Patient Preferences for Strategies to Improve Tuberculosis Diagnostic Services in Zambia

Andrew D. Kerkhoff, Lophina Chilukutu, Sarah Nyangu, Mary Kagujje, Kondwelani Mateyo, Nsala Sanjase, Ingrid Eshun-Wilson, Elvin H. Geng, Diane V. Havlir, Monde Muyoyeta

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Abstract

Importance: Delayed engagement in tuberculosis (TB) services is associated with ongoing transmission and poor clinical outcomes. Objective: To assess whether patients with TB have differential preferences for strategies to improve the public health reach of TB diagnostic services. Design, Setting, and Participants: A cross-sectional study was undertaken in which a discrete choice experiment (DCE) was administered between September 18, 2019, and January 17, 2020, to 401 adults (>18 years of age) with microbiologically confirmed TB in Lusaka, Zambia. The DCE had 7 attributes with 2 to 3 levels per attribute related to TB service enhancements. Latent class analysis was used to identify segments of participants with unique preferences. Multiscenario simulations were used to estimate shares of preferences for different TB service improvement strategies. Main Outcomes and Measures: The main outcomes were patient preference archetypes and estimated shares of preferences for different strategies to improve TB diagnostic services. Collected data were analyzed between January 3, 2022, to July 2, 2022. Results: Among 326 adults with TB (median [IQR] age, 34 [27-42] years; 217 [66.8%] male; 158 [48.8%] HIV positive), 3 groups with distinct preferences for TB service improvements were identified. Group 1 (192 participants [58.9%]) preferred a facility that offered same-day TB test results, shorter wait times, and financial incentives for testing. Group 2 (83 participants [25.4%]) preferred a facility that provided same-day TB results, had greater privacy, and was closer to home. Group 3 (51 participants [15.6%]) had no strong preferences for service improvements and had negative preferences for receiving telephone-based TB test results. Groups 1 and 2 were more likely to report at least a 4-week delay in seeking health care for their current TB episode compared with group 3 (29 [51.3%] in group 1, 95 [35.8%] in group 2, and 10 [19.6%] in group 3; P < .001). Strategies to improve TB diagnostic services most preferred by all participants were same-day TB test results alone (shares of preference, 69.9%) and combined with a small financial testing incentive (shares of preference, 79.3%), shortened wait times (shares of preference, 76.1%), or greater privacy (shares of preference, 75.0%). However, the most preferred service improvement strategies differed substantially by group. Conclusions and Relevance: In this study, patients with TB had heterogenous preferences for TB diagnostic service improvements associated with differential health care-seeking behavior. Tailored strategies that incorporate features most valued by persons with undiagnosed TB, including same-day results, financial incentives, and greater privacy, may optimize reach by overcoming key barriers to timely TB care engagement.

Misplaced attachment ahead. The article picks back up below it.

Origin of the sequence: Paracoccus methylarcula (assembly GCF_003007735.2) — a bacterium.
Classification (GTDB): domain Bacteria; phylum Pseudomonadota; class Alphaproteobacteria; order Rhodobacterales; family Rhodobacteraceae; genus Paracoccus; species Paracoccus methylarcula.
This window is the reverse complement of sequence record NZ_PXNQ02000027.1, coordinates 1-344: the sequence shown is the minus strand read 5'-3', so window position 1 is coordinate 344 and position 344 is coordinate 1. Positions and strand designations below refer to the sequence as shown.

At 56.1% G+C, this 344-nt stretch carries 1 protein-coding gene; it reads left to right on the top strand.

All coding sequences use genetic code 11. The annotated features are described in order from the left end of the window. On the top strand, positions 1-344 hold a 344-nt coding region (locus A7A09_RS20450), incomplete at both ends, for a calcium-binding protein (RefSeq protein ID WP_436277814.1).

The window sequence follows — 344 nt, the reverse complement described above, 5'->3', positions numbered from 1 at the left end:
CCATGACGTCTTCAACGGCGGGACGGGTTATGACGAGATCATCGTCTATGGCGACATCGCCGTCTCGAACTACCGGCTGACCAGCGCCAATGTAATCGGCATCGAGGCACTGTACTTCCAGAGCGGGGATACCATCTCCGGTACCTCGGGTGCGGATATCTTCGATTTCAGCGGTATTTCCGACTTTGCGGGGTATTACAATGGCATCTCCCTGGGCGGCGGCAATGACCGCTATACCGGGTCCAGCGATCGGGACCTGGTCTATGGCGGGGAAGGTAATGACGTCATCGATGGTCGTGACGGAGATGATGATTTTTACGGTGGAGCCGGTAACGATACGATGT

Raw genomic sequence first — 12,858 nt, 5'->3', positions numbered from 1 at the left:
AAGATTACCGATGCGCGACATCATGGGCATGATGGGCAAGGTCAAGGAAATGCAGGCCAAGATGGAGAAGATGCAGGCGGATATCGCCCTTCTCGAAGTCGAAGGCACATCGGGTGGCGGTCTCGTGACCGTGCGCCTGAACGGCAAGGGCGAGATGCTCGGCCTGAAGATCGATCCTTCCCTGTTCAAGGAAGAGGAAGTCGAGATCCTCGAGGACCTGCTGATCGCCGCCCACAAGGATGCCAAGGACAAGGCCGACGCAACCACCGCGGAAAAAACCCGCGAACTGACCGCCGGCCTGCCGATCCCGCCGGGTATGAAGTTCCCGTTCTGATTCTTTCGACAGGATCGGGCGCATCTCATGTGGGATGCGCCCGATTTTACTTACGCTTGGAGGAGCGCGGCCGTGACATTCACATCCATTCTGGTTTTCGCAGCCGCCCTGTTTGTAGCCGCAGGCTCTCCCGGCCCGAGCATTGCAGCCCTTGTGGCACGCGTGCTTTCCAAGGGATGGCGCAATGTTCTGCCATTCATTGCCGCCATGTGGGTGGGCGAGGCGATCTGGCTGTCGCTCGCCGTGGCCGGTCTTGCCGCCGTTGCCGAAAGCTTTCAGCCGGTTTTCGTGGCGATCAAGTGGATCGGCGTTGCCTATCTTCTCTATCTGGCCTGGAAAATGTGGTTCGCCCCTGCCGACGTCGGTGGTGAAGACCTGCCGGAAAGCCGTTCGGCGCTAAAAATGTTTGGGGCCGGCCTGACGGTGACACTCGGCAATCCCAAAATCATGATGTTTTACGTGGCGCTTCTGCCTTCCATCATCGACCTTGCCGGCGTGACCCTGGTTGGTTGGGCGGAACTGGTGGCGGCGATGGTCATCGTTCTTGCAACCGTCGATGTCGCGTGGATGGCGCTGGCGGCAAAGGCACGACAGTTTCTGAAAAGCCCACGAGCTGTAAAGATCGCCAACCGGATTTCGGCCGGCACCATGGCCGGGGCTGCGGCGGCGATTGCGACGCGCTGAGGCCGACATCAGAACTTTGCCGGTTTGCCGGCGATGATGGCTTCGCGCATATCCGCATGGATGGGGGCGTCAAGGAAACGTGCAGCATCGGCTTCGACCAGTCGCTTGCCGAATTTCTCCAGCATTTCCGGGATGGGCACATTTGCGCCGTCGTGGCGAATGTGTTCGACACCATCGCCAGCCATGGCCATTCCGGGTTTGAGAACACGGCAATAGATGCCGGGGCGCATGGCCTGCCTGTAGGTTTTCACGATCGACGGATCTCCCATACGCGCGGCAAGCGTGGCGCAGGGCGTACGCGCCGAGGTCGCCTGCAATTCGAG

Original languageEnglish
Pages (from-to)e2229091
JournalJAMA Network Open
Volume5
Issue number8
DOIs
StatePublished - Aug 1 2022

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